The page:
Communicating Change to Adjuncts

Academic Leader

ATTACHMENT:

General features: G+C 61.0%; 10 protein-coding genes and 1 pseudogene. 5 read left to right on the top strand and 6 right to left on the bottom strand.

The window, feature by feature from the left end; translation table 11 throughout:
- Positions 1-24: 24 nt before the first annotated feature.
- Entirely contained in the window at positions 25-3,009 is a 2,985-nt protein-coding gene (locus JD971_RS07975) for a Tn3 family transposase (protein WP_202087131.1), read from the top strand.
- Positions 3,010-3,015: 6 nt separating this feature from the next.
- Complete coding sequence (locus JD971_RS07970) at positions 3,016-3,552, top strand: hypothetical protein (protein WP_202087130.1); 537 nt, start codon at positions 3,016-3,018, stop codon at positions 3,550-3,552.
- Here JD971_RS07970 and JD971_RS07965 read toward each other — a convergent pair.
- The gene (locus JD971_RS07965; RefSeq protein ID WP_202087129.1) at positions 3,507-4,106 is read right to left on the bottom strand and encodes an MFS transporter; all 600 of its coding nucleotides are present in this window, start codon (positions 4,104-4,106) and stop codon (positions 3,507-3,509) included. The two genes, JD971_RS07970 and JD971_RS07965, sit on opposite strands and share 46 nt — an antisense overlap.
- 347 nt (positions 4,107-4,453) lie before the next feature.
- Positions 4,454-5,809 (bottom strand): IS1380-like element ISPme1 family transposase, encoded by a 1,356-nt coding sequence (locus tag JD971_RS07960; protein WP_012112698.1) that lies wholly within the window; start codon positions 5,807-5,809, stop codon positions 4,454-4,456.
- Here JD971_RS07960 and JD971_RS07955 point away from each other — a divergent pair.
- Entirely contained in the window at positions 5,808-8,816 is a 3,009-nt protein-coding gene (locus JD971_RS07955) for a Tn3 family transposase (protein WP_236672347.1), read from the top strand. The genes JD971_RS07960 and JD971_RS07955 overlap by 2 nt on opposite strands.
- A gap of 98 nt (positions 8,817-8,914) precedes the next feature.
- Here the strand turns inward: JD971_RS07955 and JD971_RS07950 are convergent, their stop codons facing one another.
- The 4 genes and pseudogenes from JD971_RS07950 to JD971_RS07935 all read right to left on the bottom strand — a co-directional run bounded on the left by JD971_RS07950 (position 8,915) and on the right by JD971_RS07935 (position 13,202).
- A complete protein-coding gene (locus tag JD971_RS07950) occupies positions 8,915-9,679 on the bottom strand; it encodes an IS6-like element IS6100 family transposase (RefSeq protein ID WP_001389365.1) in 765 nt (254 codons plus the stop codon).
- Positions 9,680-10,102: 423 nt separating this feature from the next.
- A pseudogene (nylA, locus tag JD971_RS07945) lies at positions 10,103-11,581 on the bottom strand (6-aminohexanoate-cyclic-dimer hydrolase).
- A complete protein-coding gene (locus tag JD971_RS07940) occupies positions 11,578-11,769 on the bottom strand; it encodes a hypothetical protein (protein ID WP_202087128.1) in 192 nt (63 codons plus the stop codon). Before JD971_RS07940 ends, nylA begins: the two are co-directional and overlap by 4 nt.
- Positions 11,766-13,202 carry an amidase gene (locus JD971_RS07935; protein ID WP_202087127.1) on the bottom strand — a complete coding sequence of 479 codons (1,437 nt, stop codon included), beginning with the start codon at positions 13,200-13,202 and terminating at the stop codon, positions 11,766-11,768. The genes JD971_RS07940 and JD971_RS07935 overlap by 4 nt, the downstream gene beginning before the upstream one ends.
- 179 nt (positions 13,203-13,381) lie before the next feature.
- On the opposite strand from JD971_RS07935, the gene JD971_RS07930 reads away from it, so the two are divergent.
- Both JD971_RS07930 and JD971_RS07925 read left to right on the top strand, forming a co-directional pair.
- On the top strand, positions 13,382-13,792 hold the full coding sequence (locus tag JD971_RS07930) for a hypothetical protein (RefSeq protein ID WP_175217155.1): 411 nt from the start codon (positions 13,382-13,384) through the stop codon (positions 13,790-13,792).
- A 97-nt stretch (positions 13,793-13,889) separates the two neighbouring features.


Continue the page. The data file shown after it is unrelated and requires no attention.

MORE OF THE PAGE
The debate rages. How to communicate for change? As early as 350 B.C., Aristotle had a theory. Most of us communications professionals turned educators have at least one answer. In our contemporary world, T.J. and Sandar Larkin (Communicating Change, McGraw-Hill, New York, 1994) tell us that if communication is to change behavior, it must be grounded in the values and interests of its receivers. When the receiver is an adjunct faculty member and the objective is to raise the standards for learning outcomes in his or her classroom, "change" can be a four-letter word.

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